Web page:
quest, the average traveler is also looking to relax," he said.
And despite it all - despite the bad roads, the beggars and the
trinket-vendors selling plastic Buddha statues, key chains with imprints
of the Buddha's feet and kitschy bead necklaces - spiritualism is
"Everyone warned me against visiting Bihar. Even after we landed in
India, people kept saying: 'Be careful, it's Bihar.' But our experience
has been splendid," said Natalie Halle, a schoolteacher from Valencia,
Spain, visiting Bodh Gaya for the second time in as many years.
"The serenity about this place brings you back, and you forget all
the warnings," she said. A hush descends on visitors when they visit the
Mahabodhi Temple, which rises from a gently sloping hollow. White-robed
nuns sit cross-legged at the foot of the enormous carved and gilded
Buddha statue, reading holy verses in a deep sonorous hum.
Bodh Gaya is also home to dozens of monasteries built and maintained
by various Buddhist countries.
Thailand's monastery, with its gilded Buddha statues, brilliantly
colored wall paintings and rich silken wall hangings offers a contrast
to the more simplistic lines of the Japanese temple, or the Himalayan
architectural style of the Tibetan monastery, with its carved dragons,
pennants and archways.
As I set out from Patna as dawn was breaking one recent morning, the
distant purple hills were shrouded in a hazy mist, the road flanked by a
patchwork of verdant rice fields dotted with ponds and thatched houses.
My destination was the international World Peace stupa, a shrine a
few kilometers (a couple of miles) from Rajgir. Access is by an "aerial
rope-way" - a euphemism for a chain of rickety bucket chairs strung on a
pulley - which takes you to the top of the hill in seven minutes.
Otherwise, it's an arduous hour-long trek.
Hundreds of visitors line up each day, many looking more for the
rope-way's thrill and the spectacular views than for some sort of
I had a momentary twinge of fear as I was pushed into a chair as it
slowed down - barely - to pick me up. But it was a smooth ride to the
top. A leisurely stroll brought me to a sprawling Japanese-built
monastery, its wide open doors producing an air-conditioned effect from
the sharp breezes that blow in.
"The breeze makes you forget that there's been no power for more than
two hours," said G. Okonogi, a Japanese monk who has made the remote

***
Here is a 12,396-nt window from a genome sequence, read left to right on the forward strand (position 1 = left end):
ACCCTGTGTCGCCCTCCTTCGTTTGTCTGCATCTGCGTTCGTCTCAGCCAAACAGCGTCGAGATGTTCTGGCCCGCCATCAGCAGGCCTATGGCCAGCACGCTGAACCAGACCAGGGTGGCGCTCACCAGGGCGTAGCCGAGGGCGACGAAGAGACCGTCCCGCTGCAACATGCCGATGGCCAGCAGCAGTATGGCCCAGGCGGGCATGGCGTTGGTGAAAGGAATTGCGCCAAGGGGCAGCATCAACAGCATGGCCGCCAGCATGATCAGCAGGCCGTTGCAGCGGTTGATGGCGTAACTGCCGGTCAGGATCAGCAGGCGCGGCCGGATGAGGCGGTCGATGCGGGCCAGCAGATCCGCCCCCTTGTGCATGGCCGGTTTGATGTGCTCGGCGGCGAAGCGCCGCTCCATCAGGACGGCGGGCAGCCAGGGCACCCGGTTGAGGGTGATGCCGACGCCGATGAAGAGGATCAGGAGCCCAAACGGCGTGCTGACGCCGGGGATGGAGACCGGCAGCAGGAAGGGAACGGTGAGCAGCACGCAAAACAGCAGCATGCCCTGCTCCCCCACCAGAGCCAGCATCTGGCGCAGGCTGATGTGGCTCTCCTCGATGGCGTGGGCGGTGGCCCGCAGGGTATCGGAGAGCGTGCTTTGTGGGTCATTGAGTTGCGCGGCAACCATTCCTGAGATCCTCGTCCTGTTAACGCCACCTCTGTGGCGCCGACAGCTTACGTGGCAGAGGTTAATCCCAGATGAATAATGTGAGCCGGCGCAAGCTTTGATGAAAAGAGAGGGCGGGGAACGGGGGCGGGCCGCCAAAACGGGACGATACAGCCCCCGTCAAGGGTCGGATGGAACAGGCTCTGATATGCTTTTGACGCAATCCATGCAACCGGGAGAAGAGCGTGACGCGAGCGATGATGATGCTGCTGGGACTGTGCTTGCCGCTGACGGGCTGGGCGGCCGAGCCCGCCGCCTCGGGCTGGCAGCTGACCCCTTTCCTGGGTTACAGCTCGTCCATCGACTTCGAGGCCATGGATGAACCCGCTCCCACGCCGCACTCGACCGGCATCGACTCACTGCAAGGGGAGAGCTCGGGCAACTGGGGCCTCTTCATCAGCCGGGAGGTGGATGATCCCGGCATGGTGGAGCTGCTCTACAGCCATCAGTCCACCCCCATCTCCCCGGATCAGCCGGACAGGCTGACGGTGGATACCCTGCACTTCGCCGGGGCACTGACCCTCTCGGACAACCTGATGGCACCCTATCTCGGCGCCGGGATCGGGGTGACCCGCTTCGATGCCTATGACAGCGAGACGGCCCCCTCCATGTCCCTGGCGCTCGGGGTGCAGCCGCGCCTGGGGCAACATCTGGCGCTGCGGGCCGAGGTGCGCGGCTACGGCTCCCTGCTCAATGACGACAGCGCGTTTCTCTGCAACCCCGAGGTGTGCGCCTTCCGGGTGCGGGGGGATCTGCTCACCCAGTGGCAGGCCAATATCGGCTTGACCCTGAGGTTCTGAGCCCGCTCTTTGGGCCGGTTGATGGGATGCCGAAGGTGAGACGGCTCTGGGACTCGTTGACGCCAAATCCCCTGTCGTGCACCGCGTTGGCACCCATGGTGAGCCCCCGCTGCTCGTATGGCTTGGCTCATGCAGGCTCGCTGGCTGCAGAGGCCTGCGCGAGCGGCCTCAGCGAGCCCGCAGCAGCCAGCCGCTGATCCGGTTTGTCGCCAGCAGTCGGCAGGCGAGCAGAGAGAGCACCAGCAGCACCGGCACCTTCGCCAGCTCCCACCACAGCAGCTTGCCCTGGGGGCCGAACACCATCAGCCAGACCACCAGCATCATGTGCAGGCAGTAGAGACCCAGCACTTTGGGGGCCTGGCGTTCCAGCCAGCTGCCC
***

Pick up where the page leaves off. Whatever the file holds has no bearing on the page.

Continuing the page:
monastery his home for over 25 years.
BODH GAYA, India (AP)
Sri Lankan Buddhists to participate in Lumbini Katina Pinkama
The All Ceylon Buddhist Congress led by its chairman Jagath
Sumathipala has organised a Katina Maha Pinkama at the sacred Lumbini
city in Nepal, the birthplace of Gauthama Buddha, this month to mark the
2550th Buddha Jayanthi. The pinkama held with the participation of a
large number of Sri Lankan Buddhists and blessings of the Maha Sangha
will go down in history as the biggest and most unique Buddhist event
held in the Buddha's birthplace in recent times.
The Lumbini Park is a picturesque area situated between former
Kusinara and Kimbulwath cities in Nepal. The park with a concentration
of 'Sal' trees on the banks of the river 'Rohini' became world famous
with the birth of the Enlightened one.
The Katina Pinkama at Lumbini is a culmination of a series of Pinkam
organised by the All Ceylon Buddhist Congress this year to mark the
2550th Buddha Jayanthi under the able leadership of its President Jagath
It is also unique in the sense that it will be the first time
devotees would see a grand Katina Pinkama held there according to Sri
Lankan Buddhist tradition during the sacred areas recent history.
Among the Pinkam organised by the ACBC to mark the 2550th Buddha
Jayanthi were tree planting and sal mal pooja campaigns, ordination of
novice Bhikhus, temple conservation programs, donation of Buddhist
images, student bursaries, Dhammadesana program, Sil campaigns,
presentation of Sil garments, daham pasala development activities and
organisation of Buddhist pilgrimages to India for Maha Sangha and lay
The Buddha's smile
Why dost thou smile sweet Master?
What has thou seen
That brings thee such a serene calm?
What is thy secret unexplored
That light thy countenance?
The world has known thy doctrine
Twice a thousand years - and five hundred more
And yet the world knows not
The meaning of thy cloudless smile
The features, all unruffled and alight,
Must veil a mind of untold deeps.
And yet, and yet, I wish
We understood the meaning of
Thy inscrutable smile!
The Buddha smiles, my son, because He knows
The end of toilsome round, and all life's woes.
What's won is won is won nor ever lost again;
Its Fruit is sure - Beyond this present pain.
The Goal is sure for you, that's won by Me;
'Tis This that lends to Buddha Serenity.